– KeizerHarm
    Feb 11 at 14:02

Tall Trees

A world with very tall trees. As in a setup where you have trees with height 1000m and beyond. If majority of flying fauna have multiple wings this would further push thinking to multiple wings.

Tall trees would discourage long wing span to avoid collisions. High speed below tree tops would be risky. Tree top airfields might be a thing, and small compact aircraft would be useful there as well.

Single wing fast aircraft would still eventually be a thing for longer distance travel above treetop, and above treetop air dominance. But to get down among the trunks smaller, more compact, and more maneuverable aircraft would be needed.

This would not be an overall biplane dominance. It would be a below treetop dominance. It would also mean that large biplanes wouldn't be dominant. But it allows small biplane, triplane dominance for a long time in one niche.

It would be better to have dense atmosphere and low gravity, to increase large tree plausibility and height. However, generally, low gravity and dense atmosphere don't go together.


A few thoughts (and lots of epically bad weather):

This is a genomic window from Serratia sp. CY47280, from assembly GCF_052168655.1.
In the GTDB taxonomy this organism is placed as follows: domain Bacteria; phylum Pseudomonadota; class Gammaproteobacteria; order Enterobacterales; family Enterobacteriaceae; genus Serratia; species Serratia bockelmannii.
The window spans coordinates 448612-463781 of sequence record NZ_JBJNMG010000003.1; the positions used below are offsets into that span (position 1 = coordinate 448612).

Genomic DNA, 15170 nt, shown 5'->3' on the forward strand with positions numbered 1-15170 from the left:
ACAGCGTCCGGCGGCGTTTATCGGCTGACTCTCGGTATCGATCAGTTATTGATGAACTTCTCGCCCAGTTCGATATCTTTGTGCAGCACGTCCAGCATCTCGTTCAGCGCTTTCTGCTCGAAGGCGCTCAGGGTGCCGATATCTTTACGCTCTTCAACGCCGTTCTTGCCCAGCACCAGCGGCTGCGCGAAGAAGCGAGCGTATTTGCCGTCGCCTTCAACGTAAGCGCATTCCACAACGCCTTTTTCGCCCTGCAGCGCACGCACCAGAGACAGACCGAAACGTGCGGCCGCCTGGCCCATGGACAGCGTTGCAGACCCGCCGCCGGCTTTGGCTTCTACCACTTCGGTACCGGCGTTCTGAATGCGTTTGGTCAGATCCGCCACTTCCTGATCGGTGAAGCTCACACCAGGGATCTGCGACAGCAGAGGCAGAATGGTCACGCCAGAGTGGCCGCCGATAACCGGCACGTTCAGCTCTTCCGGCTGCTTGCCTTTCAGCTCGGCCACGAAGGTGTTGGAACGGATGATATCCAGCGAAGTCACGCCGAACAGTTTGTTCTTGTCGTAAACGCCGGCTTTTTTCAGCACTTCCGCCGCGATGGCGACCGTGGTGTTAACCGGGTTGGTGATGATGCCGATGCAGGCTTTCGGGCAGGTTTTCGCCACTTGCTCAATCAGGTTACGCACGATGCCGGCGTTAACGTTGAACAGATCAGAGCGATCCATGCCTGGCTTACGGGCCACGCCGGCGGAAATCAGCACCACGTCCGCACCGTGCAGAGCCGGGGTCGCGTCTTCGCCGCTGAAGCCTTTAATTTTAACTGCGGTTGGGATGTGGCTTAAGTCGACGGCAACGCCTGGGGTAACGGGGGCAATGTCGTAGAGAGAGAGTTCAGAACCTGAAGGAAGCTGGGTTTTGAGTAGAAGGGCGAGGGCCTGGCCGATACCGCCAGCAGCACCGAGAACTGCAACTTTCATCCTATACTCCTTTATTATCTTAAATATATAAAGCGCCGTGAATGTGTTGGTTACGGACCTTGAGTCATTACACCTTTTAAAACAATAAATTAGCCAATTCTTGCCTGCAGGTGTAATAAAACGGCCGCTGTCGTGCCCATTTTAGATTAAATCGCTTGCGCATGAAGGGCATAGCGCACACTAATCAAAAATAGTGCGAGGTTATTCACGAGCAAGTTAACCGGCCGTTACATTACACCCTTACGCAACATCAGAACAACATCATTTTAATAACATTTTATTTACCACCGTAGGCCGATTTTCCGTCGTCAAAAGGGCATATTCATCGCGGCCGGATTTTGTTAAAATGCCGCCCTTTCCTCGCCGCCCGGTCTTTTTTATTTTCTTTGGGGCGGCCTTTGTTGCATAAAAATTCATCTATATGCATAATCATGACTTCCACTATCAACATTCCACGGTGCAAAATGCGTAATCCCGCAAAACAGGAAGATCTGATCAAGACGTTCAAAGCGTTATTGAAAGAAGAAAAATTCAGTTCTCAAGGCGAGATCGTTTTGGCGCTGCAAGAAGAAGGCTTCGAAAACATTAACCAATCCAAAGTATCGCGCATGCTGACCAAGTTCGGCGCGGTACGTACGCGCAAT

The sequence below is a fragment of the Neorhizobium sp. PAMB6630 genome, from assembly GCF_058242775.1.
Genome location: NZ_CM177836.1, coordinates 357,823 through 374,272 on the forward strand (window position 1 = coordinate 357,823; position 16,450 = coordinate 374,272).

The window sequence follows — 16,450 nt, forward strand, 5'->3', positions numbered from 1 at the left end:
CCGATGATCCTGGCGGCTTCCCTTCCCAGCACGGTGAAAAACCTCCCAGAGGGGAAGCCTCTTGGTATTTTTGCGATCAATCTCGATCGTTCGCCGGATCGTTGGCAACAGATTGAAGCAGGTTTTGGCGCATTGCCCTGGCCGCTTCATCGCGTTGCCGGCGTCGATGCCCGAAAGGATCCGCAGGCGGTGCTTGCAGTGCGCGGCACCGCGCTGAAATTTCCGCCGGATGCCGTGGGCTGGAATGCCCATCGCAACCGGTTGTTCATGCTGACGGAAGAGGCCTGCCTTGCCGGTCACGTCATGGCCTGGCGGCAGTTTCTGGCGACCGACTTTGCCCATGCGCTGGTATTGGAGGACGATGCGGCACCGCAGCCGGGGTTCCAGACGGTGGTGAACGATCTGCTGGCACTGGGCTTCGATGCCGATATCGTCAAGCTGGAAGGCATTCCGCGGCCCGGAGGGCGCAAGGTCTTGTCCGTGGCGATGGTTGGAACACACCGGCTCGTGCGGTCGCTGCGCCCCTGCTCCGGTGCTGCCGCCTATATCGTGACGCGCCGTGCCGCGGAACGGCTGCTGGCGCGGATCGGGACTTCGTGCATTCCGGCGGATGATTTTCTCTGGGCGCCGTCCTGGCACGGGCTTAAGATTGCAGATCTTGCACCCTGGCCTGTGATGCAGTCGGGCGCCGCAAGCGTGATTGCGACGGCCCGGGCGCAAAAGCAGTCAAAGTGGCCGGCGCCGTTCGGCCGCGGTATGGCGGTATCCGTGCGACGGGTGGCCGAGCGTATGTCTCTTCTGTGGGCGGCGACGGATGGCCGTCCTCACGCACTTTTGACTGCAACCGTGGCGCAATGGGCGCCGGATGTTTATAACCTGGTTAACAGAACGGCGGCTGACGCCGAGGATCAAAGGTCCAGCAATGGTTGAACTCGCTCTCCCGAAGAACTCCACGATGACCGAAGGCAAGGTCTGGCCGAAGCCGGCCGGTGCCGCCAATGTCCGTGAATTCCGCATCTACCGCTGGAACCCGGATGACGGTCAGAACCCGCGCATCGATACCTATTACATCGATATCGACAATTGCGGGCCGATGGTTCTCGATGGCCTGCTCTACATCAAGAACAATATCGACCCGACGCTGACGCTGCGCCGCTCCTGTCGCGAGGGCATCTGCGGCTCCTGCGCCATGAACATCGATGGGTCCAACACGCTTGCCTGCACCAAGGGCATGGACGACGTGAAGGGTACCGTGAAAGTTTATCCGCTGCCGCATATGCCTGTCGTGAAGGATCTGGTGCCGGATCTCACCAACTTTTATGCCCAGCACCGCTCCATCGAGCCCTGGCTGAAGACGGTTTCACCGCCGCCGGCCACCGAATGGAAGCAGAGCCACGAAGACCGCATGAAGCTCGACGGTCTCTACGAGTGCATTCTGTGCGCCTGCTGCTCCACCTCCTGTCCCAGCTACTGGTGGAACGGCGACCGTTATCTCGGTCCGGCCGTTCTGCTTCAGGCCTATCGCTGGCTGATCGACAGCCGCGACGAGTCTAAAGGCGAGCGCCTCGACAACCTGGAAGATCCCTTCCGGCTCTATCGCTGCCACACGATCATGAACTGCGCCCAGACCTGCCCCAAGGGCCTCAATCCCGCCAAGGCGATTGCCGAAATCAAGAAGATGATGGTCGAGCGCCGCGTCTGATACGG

First, if the visibility was low, aerial hazards frequent, and radar less effective, the ability to avoid sudden hazards (or impact those hazards at low velocity with lifting power left over in case of damage) would encourage biplane and airship development. In THIS question, I suggested thick clouds and aerial lighter-than-air plants as natural hazards that would make high air speeds lethal. An early, really cheap and easy ultralight biplane design (filling the sky with planes) or some very logical reason for massive numbers of kites (say, for example, constant storms make kite-based or barrage-balloon-style lightning capture a practical power source) would also make the skies filled with obstacles that a regular plane would have conniptions dealing with. So endless dark thunderclouds.